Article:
The two glistening waterfalls are approximately 550 feet. Five thousand feet above you can see the receding glacier. You can reach the glacier by the gulch hiking trail. It explores the mountain all the way to the top of the falls and onto the glacier. This trail is a steep 2hour hike for experience hikers. The hike is challenging and the temperatures drop on the glacier quickly.

In all this was a beautiful place that felt like we were surround by magic. Well…okay maybe just fresh air and mist from the creek. Hope you can check out Twin Falls and experience what is hard to put into words.

Monday, August 1, 2011

Hazelton, BC, CANADA

Hello there. I guess I should start out this blog. I recently visited my hometown with a couple of friends. So why not start with my hometown. Most people drive by this little spread out town but it is really beautiful. If you haven’t guess by the title already; the name of the town is “Hazelton”. Sorry let me correct myself. “Hazelton” is the cluster name.The Hazelton area is comprised of the Village of Hazelton, District of New Hazelton, South Hazelton, Two Mile and the Kispiox Valley. Also the four First Nations’ Villages Gitanmaax, Hagwilget, Glen Vowell and Kispiox.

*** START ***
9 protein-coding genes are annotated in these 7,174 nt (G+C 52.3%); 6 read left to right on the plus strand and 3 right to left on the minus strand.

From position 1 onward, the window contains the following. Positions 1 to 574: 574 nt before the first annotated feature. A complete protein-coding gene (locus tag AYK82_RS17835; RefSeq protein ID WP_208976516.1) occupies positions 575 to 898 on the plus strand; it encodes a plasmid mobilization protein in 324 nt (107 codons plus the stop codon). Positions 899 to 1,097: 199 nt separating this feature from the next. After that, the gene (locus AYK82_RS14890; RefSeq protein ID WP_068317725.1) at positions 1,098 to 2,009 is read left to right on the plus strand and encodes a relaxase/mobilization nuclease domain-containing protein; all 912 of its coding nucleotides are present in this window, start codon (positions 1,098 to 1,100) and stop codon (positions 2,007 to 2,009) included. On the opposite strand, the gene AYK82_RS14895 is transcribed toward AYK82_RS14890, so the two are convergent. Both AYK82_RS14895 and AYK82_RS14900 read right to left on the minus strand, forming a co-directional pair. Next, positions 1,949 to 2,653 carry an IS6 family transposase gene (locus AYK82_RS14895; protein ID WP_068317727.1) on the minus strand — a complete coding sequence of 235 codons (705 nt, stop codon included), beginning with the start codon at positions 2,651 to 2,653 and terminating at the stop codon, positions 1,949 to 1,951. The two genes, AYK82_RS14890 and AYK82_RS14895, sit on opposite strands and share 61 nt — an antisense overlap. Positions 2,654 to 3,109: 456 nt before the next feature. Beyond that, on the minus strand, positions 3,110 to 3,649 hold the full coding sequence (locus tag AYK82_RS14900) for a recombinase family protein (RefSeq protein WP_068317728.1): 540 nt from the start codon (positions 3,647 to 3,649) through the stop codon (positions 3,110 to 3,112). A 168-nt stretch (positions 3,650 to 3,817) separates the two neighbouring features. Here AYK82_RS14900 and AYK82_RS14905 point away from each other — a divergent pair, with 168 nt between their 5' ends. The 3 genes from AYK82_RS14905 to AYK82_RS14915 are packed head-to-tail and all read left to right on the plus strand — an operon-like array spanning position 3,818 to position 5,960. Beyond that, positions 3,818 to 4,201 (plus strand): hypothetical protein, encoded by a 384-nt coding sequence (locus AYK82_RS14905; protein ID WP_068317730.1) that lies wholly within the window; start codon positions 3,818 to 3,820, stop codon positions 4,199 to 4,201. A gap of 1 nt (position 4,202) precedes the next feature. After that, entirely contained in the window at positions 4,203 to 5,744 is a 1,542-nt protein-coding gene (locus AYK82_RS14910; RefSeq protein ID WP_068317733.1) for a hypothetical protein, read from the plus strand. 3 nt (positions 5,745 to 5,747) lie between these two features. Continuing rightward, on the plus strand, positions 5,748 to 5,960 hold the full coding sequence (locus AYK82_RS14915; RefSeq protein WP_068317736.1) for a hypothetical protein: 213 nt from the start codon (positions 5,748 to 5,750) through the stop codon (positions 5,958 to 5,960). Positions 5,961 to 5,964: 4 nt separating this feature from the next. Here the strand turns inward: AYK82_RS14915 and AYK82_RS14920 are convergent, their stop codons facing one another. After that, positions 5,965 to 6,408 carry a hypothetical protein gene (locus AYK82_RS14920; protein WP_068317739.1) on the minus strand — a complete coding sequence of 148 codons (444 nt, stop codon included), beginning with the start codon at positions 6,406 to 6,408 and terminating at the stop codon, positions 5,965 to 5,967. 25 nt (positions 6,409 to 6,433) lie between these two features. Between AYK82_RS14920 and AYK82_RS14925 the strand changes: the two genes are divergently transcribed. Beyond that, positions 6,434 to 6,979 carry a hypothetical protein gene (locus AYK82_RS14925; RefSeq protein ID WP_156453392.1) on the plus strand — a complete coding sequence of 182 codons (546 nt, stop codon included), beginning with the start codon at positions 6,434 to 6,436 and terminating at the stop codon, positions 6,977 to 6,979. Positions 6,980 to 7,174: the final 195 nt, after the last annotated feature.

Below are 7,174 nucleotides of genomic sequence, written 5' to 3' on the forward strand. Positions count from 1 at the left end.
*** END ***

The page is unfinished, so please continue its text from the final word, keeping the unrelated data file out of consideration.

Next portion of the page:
Named after the hazel bushes that paint river-carved terraces, the Hazeltons are situated in a majestic setting dominated by the 3000’ walls of the rugged Roche de Boule Range. A ‘must see’ for those traveling Highway 16 between Prince George and Prince Rupert. The two main rivers in the area are Bulkley and Skeena River.

Hazelton is one of the oldest settlements in Northern British Columbia, its European settlement dates back to 1866 when the Collins Overland telegraph went through. The Hazeltons boast a diverse compact landscape of culture, scenery, lifestyles and local amenities. The are approximatly 6000 living in the area.

There is so much to see and do(listed below. I spent half my life living in the Hazelton Cluster. At the bottem are many photographs taken on my last trip. Also 5 years new is this cute little giftshop in old town and a human size chess board.

Places to see: